We may start off this way and find that the punishments have little to no effect. Despite what we do to try to motivate them, they still refuse school. So, we may go the other route.
We may try to reward them for going to school. But it seems that no matter the reward, it does not produce long lasting changes.
A hallmark of your teenager's school refusal being due to emotional challenges is when the punishments and rewards do not help them attend school regularly.
A teenager who is simply being oppositional would likely respond to a combination of those approaches. A teenager who is not attending school because of emotional challenges will often not respond to those approaches alone.
What Can Parents Do?
Like most things, there is not "one thing" that will help. It will be a combination of things that can help your teenager go to school.
Below are suggestions that when used together, can help a teenager who struggles with emotional challenges return to school.
Work With the School to Develop a 504 Plan
A 504 plan is based on an antidiscrimination law enacted in the United States in 1973. The specific law is called the Rehabilitation Act of 1973 section 504. This plan helps provide school accommodations for teenagers struggling with emotional challenges.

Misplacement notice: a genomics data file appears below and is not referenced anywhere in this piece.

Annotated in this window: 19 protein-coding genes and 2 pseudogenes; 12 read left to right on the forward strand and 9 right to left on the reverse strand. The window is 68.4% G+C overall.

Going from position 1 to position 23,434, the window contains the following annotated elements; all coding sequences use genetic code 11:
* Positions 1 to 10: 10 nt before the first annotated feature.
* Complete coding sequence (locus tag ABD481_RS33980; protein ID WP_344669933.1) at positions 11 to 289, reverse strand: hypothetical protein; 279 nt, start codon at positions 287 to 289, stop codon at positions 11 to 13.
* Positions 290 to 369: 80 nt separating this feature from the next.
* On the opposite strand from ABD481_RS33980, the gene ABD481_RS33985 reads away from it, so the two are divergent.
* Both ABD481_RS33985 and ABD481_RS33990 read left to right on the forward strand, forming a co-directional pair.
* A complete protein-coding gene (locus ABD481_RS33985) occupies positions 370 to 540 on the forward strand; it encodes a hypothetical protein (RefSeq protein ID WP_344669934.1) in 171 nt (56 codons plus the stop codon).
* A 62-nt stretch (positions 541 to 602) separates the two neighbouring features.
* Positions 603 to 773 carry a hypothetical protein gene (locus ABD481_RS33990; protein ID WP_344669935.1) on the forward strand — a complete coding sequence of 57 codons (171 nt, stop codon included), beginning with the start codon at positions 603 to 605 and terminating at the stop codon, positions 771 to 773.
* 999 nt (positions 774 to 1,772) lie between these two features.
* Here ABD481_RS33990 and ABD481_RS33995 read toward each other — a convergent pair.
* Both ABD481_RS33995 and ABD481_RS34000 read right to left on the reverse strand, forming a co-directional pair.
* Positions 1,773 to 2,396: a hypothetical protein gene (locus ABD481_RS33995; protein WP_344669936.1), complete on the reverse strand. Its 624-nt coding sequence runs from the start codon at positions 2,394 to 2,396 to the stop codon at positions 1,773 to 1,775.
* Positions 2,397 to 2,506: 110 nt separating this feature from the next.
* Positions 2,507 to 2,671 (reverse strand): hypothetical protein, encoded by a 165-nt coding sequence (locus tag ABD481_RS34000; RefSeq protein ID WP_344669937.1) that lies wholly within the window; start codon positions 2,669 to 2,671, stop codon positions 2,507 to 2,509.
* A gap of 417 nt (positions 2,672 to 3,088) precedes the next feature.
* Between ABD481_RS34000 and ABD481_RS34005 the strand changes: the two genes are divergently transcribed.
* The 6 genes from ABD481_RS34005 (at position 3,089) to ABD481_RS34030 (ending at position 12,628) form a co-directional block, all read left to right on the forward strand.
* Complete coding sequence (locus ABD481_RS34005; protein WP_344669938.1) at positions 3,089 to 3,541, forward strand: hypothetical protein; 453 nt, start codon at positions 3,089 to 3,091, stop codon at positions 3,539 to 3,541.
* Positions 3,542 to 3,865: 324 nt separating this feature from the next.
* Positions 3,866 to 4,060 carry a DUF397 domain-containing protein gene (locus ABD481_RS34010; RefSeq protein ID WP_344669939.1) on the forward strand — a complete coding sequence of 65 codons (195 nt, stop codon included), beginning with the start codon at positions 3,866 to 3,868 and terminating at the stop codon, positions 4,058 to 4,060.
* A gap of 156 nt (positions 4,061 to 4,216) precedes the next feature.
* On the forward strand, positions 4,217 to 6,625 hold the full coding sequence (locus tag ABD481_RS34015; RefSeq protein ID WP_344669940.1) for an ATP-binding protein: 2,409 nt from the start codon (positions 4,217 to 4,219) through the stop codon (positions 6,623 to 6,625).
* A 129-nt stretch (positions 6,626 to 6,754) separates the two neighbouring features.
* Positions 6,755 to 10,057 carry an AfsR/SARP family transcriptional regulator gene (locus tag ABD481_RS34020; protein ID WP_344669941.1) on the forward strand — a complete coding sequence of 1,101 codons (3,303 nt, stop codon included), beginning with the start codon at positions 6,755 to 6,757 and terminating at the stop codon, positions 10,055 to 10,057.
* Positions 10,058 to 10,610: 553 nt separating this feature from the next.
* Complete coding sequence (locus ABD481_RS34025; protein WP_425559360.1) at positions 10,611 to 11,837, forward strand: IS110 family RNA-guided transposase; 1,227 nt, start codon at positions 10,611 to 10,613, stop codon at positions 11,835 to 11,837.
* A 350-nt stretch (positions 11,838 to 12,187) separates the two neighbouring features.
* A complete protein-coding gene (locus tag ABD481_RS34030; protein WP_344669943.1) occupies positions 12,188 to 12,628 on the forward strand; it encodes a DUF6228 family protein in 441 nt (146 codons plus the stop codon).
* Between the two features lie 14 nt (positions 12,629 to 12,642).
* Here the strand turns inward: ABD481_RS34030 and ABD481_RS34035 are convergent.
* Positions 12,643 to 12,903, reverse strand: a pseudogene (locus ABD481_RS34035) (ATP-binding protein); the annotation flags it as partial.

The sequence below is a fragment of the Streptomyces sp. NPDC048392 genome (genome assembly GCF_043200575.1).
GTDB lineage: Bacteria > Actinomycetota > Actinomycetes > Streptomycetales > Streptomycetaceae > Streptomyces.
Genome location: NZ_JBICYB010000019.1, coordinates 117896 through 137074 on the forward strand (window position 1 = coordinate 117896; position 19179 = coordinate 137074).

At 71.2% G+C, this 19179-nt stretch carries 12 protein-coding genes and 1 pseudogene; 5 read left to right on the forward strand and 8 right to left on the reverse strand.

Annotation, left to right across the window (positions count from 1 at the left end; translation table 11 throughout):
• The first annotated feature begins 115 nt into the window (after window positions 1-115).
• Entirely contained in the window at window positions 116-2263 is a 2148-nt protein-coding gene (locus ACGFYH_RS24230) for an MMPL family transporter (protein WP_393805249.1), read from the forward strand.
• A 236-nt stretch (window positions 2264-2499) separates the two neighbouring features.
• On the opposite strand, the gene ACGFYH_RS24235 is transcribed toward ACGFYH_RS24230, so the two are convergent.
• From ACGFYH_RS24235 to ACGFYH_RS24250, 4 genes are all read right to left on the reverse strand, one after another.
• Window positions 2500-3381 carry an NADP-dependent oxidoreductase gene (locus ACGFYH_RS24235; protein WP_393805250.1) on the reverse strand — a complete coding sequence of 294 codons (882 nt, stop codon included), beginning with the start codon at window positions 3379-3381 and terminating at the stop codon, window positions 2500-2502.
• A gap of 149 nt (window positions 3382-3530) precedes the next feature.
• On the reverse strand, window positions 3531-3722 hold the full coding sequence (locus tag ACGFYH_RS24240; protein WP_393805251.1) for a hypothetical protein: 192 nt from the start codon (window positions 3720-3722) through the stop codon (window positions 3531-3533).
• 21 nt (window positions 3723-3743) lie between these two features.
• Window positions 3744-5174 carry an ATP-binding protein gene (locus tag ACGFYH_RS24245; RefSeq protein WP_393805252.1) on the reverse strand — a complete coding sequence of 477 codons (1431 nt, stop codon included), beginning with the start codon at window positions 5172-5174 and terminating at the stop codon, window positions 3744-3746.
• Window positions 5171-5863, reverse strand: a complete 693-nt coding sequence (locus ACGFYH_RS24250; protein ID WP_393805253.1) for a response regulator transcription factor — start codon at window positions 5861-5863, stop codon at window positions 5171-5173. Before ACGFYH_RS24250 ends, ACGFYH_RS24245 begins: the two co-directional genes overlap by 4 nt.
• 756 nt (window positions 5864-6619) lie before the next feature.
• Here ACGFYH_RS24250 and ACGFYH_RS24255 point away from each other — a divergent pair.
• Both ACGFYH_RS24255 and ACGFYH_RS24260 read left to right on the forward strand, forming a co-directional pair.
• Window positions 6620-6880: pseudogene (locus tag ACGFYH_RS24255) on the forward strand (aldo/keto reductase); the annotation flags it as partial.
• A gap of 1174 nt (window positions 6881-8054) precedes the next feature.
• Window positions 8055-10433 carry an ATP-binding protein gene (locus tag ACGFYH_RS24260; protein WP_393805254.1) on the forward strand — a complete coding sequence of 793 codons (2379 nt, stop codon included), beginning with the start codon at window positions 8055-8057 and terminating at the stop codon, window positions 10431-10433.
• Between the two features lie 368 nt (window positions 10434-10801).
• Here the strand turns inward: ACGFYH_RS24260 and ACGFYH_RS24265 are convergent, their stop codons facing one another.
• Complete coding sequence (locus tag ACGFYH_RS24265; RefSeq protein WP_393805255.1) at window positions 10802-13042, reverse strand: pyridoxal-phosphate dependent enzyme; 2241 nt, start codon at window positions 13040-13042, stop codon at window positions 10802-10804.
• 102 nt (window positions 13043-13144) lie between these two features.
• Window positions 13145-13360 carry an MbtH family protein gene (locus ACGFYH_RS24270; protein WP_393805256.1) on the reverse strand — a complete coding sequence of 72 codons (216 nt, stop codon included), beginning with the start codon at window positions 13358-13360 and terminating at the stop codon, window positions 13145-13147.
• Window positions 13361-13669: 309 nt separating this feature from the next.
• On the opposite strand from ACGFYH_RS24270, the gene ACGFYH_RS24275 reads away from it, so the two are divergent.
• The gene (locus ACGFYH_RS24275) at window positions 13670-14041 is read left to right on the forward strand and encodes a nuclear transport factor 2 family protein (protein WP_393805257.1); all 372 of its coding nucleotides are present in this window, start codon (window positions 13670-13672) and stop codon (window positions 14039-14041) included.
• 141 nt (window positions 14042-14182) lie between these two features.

A 504 plan will put into place services that the school can provide to help overcome obstacles to the teenager's success in school. It will take into account their struggle with anxiety, social anxiety, panic attacks, depression, ADHD/ADD. and other challenges.
Examples of accommodations that the school would need to provide vary based on the specific challenge the teenager is experiencing.
A teenager with ADHD/ADD:
Being allowed to sit at the front of the classroom during class time
Being able to take tests in a quiet room
Being able to have more time to complete homework, quizzes, and tests
Being able to leave the classroom to go to the counselor's office
Being able to bring to class fidget toys to help reduce anxiety
Being able to leave one class early so that they are walking to the next class with fewer people in the hall
A teenager with depression:
Being able to come to 1st period late if they struggle to get up and out of bed in the morning
Classes arranged so that a friend is in many of their classes
Lunch arranged to ensure it is with friends